dimensions of expected returns chart

Relative price is measured by the price-to-book ratio; value stocks are those with lower price-to-book ratios. Profitability is a measure of current profitability based on information from individual companies’ income statements.

 

6. Is international investing for me?

Diversification helps reduce risks that have no expected return, but diversifying only within your home market may not be enough. Instead, global diversification can broaden your investment opportunity set. By holding a globally diversified portfolio, investors are well positioned to seek returns wherever they occur.

index portfolio charts

Number of holdings and countries for the S&P 500 Index and MSCI ACWI (All Country World Index) Investable Market Index (IMI) as of December 31, 2016. The S&P data is provided by Standard & Poor’s Index Services Group. MSCI data ©MSCI 2017, all rights reserved. International investing involves special risks such as currency fluctuation and political stability. Investing in emerging markets may accentuate those risks. Diversification does not eliminate the risk of market loss. Indices are not available for direct investment.

 

7. Will making frequent changes to my portfolio help me achieve investment success?

It’s tough, if not impossible, to know which market segments will outperform from period to period.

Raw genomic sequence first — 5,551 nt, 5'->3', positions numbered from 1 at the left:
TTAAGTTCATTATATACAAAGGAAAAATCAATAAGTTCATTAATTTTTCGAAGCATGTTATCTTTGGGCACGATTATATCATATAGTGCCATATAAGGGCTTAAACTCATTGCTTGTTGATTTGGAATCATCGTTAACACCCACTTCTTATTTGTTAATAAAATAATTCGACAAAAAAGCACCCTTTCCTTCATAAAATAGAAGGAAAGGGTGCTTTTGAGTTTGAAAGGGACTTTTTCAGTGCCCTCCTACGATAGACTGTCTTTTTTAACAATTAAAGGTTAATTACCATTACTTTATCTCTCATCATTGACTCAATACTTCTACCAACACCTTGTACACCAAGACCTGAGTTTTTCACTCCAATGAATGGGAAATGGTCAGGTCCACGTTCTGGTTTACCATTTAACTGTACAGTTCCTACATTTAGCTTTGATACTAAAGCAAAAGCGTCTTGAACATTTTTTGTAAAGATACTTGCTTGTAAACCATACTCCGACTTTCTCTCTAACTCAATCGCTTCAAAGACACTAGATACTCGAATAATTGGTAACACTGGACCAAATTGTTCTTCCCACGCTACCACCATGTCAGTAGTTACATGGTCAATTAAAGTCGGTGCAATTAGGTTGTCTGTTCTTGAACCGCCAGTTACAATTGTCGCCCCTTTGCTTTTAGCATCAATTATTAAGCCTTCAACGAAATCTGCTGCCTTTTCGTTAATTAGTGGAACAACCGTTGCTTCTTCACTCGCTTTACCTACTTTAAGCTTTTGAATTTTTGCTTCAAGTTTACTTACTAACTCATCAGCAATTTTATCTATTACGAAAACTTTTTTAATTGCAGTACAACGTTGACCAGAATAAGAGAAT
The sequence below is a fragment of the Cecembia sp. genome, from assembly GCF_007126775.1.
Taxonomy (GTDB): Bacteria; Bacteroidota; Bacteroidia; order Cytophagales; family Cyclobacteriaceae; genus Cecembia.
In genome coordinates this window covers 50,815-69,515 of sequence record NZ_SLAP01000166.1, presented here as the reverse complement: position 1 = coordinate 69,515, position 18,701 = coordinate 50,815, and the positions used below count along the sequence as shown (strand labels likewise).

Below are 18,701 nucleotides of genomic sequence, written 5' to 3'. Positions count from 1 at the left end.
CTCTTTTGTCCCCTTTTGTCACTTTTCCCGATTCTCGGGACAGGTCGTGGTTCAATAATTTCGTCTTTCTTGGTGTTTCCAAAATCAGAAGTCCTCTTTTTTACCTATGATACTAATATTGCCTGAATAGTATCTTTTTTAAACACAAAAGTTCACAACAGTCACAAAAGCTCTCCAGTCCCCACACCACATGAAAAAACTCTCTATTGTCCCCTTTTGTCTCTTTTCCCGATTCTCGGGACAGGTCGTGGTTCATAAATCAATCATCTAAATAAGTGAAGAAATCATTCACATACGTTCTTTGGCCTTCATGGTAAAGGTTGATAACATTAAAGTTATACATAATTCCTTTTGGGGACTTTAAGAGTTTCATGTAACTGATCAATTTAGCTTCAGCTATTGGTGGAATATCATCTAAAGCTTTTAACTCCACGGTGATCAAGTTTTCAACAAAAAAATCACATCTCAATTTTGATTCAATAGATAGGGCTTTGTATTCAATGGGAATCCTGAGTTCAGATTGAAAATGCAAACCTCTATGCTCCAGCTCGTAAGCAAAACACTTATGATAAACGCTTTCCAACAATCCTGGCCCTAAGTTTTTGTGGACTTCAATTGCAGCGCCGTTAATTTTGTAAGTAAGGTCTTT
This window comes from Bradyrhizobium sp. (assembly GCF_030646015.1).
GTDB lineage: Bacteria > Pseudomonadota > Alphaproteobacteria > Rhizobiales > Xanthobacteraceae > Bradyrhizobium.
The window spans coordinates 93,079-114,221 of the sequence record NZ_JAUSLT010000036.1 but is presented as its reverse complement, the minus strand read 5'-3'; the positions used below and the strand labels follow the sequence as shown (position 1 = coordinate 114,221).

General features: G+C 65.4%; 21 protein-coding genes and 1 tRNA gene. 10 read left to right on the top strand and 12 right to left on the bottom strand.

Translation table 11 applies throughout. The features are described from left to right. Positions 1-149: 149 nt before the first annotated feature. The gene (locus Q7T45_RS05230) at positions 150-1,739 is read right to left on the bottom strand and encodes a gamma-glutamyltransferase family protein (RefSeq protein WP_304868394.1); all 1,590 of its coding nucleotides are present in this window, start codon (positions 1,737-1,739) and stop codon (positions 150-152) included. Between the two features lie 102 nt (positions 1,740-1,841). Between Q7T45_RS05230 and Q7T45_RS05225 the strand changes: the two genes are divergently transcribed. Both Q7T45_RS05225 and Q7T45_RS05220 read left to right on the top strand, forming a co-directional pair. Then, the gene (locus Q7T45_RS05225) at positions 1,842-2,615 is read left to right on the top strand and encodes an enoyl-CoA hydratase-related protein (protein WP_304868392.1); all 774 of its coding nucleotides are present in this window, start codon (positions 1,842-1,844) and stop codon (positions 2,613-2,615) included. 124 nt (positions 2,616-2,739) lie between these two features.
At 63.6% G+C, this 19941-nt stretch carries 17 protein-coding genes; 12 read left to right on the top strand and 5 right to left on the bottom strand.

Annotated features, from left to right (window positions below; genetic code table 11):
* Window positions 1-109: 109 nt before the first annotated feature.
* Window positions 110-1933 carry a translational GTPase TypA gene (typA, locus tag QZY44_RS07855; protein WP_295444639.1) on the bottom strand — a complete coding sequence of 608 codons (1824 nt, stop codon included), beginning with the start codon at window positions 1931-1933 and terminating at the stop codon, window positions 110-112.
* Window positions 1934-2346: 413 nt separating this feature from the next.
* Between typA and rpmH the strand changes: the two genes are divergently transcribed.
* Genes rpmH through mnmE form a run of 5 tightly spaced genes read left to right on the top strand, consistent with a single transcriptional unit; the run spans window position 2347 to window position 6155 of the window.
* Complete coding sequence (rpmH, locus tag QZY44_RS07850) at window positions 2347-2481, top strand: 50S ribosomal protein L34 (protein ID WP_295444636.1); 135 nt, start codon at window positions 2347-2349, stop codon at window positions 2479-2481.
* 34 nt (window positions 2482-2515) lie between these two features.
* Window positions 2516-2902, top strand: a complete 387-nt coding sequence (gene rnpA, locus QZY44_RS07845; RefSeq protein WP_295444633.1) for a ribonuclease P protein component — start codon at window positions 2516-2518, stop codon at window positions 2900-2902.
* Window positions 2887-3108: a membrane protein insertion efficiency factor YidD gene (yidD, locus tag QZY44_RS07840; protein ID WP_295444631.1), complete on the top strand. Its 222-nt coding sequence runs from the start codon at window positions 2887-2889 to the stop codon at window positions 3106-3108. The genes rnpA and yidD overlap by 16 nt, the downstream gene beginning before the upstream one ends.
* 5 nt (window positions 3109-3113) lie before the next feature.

Accordingly, it’s better to avoid market timing calls and other unnecessary changes that can be costly. Allowing emotions or opinions about short-term market conditions to impact long-term investment decisions can lead to disappointing results.

annual return index

US Large Cap is the S&P 500 Index. US Large Cap Value is the Russell 1000 Value Index. US Small Cap is the Russell 2000 Index. US Small Cap Value is the Russell 2000 Value Index. US Real Estate is the Dow Jones US Select REIT Index. International Large Cap Value is the MSCI World ex USA Value Index (net dividends). International Small Cap Value is the MSCI World ex USA Small Cap Value Index (net dividends). Emerging Markets is the MSCI Emerging Markets Index (net dividends). Five-Year US Government Fixed is the Bloomberg Barclays US TIPS Index 1–5 Years. The S&P data is provided by Standard & Poor’s Index Services Group. Frank Russell Company is the source and owner of the trademarks, service marks, and copyrights related to the Russell Indexes. Dow Jones data provided by Dow Jones Indices. MSCI data ©MSCI 2017, all rights reserved. Bloomberg Barclays data provided by Bloomberg. Indices are not available for direct investment. Index performance does not reflect the expenses associated with the management of an actual portfolio. Past performance is no guarantee of future results.